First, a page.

Newcal first argues that market definition is a question of fact that is not appropriate for resolution on a motion to dismiss. While the relevant market may often be a question of fact, that is not always the case. Circuit courts that have addressed the issue, including the Ninth Circuit, have held that the plaintiff's failure to identify a relevant market is a proper ground for dismissal in a Rule 12(b)(6) motion. Tanaka v. University of S. Cal., 252 F.3d 1059, 1062-63 (9th Cir. 2001) (affirming dismissal of action where plaintiff attempted to restrict the relevant market to a single athletic program in Los Angeles based on her preference to stay in Los Angeles); Hack v. Yale College, 237 F.3d 81 (2nd Cir. 2000) (affirming dismissal where plaintiff's definition of the relevant market focused on a contractually created class of consumers); Queen City Pizza, Inc. v. Domino's Pizza, Inc., 124 F.3d 430, 436 (3rd Cir. 1997) (affirming dismissal where plaintiff attempted to limit relevant market to products approved by franchisor); TV Communications Network, Inc. v. Turner Network Television, Inc., 964 F.2d 1022, 1025 (10th Cir. 1992) (affirming dismissal where plaintiff alleged a relevant product market over which the defendant held a natural monopoly).
Newcal's first proposed market is the interbrand market for Copier Equipment. Newcal, however, fails to allege that IKON enjoys market power in the interbrand market for Copier Equipment. Moreover, its pleadings make clear that Newcal is basing its allegations upon the second, third, and fourth markets proposed by plaintiff, which are all limited to customers that have contracts with IKON. See, e.g., Compl. at ¶ 57 (alleging unreasonable restraint of trade in the "market for replacement, upgrade, or addition of Copier Equipment in the significant installed equipment base of IKON"); ¶ 58 (alleging unreasonable restraint of trade in the "market for the sale of service, parts and supplies to the significant installed base of IKON"); ¶ 69 (alleging harm to competition in the "market to supply parts and service to IKON and IOS Capital customers'); ¶ 70 (alleging harm to competition in the market to provide "Copier Equipment to their existing IKON Contract customers.").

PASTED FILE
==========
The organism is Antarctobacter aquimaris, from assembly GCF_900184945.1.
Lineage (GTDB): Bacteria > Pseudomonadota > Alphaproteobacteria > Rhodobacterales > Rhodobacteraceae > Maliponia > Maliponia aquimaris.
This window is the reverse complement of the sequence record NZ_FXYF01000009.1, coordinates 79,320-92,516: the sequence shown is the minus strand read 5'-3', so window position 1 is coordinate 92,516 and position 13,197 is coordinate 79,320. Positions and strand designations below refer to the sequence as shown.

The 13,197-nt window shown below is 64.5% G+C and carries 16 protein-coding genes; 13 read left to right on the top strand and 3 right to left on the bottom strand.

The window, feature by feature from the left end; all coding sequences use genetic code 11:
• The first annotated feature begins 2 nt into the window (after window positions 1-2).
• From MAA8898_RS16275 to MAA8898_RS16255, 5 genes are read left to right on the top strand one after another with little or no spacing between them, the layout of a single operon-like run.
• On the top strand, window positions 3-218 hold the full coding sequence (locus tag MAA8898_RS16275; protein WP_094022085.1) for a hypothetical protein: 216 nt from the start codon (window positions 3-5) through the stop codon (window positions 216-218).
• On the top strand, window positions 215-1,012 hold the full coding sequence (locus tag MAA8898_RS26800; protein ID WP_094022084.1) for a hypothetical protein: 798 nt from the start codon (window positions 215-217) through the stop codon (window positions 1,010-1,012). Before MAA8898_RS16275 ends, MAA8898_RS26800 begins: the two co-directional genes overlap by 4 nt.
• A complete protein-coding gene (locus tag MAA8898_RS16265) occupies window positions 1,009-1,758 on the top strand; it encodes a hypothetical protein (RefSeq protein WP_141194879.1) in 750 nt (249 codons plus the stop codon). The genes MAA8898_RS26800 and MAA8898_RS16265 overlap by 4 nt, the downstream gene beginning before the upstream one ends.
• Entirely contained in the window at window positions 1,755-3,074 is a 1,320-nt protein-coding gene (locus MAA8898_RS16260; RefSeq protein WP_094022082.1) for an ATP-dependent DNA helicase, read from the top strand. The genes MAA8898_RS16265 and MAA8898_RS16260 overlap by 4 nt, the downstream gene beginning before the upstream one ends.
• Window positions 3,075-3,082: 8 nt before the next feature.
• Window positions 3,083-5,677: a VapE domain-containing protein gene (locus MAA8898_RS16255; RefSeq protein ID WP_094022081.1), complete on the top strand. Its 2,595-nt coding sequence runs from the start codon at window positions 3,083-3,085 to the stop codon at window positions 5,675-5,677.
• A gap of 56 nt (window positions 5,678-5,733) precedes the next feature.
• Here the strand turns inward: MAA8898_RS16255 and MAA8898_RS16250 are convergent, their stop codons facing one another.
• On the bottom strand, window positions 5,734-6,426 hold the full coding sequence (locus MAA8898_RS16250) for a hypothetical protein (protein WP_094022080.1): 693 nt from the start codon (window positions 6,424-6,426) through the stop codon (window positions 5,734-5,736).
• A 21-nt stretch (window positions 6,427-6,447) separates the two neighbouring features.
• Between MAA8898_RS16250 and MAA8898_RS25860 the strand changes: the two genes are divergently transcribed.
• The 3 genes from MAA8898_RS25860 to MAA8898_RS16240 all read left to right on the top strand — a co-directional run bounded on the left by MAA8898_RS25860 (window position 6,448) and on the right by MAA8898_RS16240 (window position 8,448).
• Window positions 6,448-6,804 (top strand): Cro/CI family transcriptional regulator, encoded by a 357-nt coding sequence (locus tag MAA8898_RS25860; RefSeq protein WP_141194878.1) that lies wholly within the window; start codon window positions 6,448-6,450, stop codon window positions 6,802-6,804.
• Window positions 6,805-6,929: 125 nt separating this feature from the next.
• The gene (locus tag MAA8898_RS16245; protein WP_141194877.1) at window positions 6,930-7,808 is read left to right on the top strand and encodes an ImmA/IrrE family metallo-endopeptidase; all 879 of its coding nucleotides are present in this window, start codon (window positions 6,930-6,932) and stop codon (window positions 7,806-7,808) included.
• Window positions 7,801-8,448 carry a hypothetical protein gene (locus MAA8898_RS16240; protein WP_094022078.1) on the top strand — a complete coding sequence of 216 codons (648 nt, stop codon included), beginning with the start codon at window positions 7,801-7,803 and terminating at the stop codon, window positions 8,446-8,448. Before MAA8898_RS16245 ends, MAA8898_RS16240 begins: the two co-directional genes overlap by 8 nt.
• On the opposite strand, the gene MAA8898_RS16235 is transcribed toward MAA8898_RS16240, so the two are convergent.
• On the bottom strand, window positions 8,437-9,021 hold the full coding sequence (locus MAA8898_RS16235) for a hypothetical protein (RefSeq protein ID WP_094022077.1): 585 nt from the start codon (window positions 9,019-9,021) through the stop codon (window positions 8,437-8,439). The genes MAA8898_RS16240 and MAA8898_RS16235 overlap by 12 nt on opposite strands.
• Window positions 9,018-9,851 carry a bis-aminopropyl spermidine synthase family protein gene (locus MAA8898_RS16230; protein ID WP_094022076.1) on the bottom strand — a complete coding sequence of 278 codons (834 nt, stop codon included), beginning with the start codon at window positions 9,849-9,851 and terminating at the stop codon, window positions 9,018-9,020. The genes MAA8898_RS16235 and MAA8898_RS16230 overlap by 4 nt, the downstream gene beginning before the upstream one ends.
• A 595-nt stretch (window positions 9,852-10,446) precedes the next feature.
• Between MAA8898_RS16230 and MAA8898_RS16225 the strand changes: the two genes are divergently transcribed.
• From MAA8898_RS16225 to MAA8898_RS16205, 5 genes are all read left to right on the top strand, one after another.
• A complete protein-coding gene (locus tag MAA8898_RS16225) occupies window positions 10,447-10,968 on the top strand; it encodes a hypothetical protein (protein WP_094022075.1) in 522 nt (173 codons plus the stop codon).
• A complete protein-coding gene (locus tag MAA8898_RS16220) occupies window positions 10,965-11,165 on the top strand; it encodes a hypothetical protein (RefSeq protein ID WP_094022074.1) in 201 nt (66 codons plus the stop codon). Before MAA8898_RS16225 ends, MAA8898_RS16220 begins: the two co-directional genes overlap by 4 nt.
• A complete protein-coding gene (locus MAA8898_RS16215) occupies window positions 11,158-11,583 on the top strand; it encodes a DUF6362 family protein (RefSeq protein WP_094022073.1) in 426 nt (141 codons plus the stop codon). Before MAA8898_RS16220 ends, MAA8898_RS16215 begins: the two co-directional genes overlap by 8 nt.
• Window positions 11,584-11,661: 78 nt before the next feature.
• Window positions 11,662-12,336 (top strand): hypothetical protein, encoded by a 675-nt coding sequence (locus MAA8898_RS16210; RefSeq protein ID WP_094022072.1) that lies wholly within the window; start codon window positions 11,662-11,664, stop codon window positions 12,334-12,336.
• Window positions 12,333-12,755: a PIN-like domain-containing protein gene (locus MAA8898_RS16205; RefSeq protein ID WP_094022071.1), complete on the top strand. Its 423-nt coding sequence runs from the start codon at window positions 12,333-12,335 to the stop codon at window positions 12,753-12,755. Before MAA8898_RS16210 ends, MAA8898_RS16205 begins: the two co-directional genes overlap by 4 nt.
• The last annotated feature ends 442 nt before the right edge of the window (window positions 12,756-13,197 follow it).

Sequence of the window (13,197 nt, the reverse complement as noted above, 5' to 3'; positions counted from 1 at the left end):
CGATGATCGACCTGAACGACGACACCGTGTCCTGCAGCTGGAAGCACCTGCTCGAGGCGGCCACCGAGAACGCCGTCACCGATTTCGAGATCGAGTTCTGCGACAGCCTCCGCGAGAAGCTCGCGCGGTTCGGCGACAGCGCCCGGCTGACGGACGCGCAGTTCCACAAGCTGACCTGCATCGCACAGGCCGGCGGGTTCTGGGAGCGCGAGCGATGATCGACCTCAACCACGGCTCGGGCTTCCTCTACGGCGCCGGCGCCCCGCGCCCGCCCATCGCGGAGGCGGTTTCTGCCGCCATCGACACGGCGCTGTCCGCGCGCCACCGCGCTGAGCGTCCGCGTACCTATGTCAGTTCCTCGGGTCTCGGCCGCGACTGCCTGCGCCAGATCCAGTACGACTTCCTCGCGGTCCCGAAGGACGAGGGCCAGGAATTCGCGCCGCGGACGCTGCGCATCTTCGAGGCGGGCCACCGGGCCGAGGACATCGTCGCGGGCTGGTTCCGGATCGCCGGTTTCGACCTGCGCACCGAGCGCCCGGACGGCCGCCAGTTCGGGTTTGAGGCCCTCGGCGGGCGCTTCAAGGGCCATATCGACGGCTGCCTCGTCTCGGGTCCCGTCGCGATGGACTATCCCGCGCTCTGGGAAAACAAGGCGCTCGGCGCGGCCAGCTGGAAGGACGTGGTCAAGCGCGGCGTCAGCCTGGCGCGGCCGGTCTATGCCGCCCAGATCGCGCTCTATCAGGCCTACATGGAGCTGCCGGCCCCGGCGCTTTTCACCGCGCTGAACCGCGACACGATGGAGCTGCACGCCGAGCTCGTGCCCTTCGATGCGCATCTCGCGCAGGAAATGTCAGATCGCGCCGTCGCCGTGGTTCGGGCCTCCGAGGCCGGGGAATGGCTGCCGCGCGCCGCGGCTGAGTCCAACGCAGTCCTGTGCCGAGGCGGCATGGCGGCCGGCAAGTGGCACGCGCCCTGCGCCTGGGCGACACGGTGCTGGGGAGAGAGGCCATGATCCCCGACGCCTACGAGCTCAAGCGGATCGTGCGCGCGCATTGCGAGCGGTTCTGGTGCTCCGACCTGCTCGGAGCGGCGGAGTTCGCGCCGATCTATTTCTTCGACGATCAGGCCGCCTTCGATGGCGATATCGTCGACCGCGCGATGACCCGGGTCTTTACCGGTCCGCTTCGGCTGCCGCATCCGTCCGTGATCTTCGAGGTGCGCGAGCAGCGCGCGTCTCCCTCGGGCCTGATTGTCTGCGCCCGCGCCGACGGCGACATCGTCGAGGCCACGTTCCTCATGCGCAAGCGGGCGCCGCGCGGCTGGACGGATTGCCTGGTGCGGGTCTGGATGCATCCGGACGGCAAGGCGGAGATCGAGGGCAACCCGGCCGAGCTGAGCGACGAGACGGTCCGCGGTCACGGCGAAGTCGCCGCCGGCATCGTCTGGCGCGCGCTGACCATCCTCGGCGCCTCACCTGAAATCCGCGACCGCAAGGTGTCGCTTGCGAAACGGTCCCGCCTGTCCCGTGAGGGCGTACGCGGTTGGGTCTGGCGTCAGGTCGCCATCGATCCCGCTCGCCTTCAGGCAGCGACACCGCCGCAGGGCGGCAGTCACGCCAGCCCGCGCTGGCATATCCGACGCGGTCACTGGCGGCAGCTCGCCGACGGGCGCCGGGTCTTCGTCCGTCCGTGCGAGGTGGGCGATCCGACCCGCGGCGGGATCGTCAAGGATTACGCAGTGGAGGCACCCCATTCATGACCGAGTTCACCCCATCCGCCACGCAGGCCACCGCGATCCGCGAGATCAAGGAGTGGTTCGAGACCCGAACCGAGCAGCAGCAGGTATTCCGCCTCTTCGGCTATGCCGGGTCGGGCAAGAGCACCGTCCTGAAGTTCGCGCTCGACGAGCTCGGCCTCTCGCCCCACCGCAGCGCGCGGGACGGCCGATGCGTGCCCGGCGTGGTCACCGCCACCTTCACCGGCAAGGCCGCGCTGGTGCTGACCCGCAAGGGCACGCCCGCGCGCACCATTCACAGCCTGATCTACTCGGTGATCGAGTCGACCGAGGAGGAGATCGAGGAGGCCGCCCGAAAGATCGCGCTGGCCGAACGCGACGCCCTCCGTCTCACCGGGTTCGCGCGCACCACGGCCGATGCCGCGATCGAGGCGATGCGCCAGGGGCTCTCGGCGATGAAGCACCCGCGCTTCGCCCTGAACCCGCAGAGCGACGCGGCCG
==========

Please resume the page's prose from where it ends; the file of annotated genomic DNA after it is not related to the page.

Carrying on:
IKON argues, and this Court agrees, that a relevant market based on IKON customers that have contracts with IKON is not permitted under antitrust law. In Queen City Pizza, the Third Circuit rejected plaintiffs' attempt to limit the relevant product market to Domino's approved ingredients and supplies that plaintiff franchisees were required to buy under their franchise agreement. As stated by that court, "[a] court making a relevant market determination looks not to the contractual constraints assumed by a particular plaintiff when determining whether a product is interchangeable, but to the uses to which the product is put by consumers in general." Id. at 438. The Queen City Pizza court found that the relevant market in that case must also include the "dough, sauce and cups available from other suppliers and used by other pizza companies," reasoning that the only difference between these and Domino's approved products is that Domino's franchisees cannot use the former without violating their franchise agreement. Id.